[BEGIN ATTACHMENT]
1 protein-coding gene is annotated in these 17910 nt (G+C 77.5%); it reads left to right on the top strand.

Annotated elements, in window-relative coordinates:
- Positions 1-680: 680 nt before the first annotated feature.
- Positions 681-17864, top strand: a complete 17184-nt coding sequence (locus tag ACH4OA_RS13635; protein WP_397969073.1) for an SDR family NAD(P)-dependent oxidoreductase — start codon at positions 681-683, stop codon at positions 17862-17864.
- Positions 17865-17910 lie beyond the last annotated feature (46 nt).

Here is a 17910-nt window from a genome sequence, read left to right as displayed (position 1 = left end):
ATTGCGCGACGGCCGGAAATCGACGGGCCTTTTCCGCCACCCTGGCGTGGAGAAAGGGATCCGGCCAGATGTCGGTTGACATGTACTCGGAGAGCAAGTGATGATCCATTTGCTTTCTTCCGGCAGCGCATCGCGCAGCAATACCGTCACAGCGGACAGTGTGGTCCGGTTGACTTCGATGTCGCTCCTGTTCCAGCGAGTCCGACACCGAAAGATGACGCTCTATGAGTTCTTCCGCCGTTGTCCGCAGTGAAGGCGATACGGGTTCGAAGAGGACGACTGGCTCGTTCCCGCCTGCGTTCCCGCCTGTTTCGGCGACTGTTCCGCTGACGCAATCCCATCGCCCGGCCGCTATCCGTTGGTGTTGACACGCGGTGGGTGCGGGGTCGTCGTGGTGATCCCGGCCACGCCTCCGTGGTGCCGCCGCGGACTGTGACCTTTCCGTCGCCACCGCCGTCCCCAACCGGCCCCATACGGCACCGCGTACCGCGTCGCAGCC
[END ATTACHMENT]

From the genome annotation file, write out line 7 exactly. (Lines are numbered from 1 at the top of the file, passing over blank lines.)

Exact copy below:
ATTGCGCGACGGCCGGAAATCGACGGGCCTTTTCCGCCACCCTGGCGTGGAGAAAGGGATCCGGCCAGATGTCGGTTGACATGTACTCGGAGAGCAAGTGATGATCCATTTGCTTTCTTCCGGCAGCGCATCGCGCAGCAATACCGTCACAGCGGACAGTGTGGTCCGGTTGACTTCGATGTCGCTCCTGTTCCAGCGAGTCCGACACCGAAAGATGACGCTCTATGAGTTCTTCCGCCGTTGTCCGCAGTGAAGGCGATACGGGTTCGAAGAGGACGACTGGCTCGTTCCCGCCTGCGTTCCCGCCTGTTTCGGCGACTGTTCCGCTGACGCAATCCCATCGCCCGGCCGCTATCCGTTGGTGTTGACACGCGGTGGGTGCGGGGTCGTCGTGGTGATCCCGGCCACGCCTCCGTGGTGCCGCCGCGGACTGTGACCTTTCCGTCGCCACCGCCGTCCCCAACCGGCCCCATACGGCACCGCGTACCGCGTCGCAGCC